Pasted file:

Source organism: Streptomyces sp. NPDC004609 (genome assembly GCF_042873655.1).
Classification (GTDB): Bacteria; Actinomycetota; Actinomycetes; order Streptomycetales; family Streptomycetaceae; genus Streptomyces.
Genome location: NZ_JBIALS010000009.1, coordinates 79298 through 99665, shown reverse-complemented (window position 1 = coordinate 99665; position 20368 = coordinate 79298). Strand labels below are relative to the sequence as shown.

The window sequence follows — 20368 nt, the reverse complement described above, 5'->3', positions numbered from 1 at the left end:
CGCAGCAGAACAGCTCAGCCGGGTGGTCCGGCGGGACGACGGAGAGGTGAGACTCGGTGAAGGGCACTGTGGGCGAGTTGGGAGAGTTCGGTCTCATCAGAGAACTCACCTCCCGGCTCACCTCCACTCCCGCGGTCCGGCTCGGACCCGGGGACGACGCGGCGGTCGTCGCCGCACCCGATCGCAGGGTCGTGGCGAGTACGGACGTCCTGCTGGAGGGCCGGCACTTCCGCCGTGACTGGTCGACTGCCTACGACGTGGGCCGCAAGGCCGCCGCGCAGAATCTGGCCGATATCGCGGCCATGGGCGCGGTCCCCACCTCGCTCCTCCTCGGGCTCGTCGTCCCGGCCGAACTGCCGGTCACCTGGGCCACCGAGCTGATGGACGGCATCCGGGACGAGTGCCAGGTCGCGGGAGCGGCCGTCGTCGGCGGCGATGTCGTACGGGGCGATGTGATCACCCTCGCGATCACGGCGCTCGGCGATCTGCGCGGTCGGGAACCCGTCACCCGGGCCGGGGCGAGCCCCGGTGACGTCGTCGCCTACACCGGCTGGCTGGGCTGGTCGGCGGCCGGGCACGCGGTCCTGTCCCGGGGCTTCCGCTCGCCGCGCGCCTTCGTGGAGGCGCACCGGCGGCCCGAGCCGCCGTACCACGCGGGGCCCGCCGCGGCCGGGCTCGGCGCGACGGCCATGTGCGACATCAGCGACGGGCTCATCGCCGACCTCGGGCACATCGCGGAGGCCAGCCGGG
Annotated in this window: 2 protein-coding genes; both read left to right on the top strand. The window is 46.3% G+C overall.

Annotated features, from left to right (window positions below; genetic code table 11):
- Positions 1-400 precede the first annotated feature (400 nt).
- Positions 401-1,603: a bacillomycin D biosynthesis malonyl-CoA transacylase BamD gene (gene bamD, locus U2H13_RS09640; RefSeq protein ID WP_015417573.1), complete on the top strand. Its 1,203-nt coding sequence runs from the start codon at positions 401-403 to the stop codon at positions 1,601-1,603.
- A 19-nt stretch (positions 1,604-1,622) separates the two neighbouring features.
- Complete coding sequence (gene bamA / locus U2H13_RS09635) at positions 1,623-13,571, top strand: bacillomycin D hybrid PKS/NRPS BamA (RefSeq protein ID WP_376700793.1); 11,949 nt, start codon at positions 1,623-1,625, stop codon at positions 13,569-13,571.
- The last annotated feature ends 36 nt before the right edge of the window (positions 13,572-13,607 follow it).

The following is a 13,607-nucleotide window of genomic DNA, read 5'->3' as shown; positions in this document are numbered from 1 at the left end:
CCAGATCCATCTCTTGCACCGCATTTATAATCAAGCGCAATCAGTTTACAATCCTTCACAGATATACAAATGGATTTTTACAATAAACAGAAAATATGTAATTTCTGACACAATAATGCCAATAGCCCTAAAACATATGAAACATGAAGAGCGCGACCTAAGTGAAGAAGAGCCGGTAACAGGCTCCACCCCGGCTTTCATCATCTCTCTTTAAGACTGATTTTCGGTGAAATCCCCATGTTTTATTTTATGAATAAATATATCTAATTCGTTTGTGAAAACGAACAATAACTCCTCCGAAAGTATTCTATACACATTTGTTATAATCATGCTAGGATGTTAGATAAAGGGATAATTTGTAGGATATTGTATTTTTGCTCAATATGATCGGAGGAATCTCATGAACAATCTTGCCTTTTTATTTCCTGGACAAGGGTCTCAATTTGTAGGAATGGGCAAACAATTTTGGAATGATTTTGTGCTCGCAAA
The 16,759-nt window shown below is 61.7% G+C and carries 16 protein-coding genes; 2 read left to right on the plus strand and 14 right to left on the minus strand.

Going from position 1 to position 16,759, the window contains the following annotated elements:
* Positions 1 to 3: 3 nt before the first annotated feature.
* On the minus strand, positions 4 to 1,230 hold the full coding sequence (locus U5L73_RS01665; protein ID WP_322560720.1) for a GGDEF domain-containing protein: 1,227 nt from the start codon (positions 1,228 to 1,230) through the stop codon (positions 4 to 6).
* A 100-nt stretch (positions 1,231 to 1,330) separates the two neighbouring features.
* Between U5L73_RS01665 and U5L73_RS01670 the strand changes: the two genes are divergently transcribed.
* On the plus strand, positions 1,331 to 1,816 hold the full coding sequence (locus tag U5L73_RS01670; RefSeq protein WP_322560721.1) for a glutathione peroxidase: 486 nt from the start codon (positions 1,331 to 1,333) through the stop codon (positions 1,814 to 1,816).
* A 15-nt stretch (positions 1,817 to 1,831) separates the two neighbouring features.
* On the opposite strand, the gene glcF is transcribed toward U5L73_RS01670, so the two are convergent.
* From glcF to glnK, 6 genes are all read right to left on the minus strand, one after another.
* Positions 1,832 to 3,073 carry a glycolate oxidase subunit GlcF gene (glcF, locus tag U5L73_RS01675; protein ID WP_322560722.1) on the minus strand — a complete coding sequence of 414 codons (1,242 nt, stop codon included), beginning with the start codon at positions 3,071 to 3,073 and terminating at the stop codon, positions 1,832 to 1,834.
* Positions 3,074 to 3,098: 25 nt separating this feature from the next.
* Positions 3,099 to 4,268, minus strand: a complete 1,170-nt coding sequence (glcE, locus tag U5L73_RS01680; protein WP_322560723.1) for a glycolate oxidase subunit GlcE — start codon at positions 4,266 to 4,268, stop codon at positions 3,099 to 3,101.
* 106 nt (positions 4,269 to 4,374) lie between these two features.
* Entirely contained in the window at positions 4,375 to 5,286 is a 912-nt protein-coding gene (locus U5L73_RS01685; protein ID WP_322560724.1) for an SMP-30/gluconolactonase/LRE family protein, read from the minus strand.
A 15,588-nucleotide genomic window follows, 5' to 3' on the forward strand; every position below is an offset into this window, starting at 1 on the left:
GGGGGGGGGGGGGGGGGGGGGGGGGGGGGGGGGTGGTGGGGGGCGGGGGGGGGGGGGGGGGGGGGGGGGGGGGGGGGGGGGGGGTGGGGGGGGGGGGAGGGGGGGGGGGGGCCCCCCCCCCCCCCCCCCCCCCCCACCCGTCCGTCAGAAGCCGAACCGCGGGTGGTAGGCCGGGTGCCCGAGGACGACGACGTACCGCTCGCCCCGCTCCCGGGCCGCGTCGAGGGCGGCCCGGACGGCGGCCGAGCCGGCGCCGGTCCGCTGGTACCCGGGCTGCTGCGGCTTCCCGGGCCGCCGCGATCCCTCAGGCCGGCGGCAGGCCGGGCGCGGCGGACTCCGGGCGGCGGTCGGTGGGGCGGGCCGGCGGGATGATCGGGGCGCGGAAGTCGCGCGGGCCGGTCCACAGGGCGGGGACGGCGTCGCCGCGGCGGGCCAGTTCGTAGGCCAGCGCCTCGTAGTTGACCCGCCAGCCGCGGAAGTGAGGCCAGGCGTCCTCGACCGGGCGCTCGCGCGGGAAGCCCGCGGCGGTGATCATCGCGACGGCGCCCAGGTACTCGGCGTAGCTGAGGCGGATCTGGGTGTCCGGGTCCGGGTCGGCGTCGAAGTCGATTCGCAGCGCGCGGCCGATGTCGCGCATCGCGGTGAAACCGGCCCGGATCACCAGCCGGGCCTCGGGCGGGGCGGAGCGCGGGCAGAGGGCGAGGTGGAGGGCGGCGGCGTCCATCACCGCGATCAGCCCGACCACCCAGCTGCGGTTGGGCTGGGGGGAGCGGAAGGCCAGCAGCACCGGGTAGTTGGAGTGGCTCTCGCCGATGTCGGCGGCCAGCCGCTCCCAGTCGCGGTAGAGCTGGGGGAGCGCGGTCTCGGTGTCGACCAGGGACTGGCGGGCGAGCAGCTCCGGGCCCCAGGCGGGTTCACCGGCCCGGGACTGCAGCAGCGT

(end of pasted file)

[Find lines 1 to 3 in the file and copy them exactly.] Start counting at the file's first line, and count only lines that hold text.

Source organism: Streptomyces sp. NPDC004609 (genome assembly GCF_042873655.1).
Classification (GTDB): Bacteria; Actinomycetota; Actinomycetes; order Streptomycetales; family Streptomycetaceae; genus Streptomyces.
Genome location: NZ_JBIALS010000009.1, coordinates 79298 through 99665, shown reverse-complemented (window position 1 = coordinate 99665; position 20368 = coordinate 79298). Strand labels below are relative to the sequence as shown.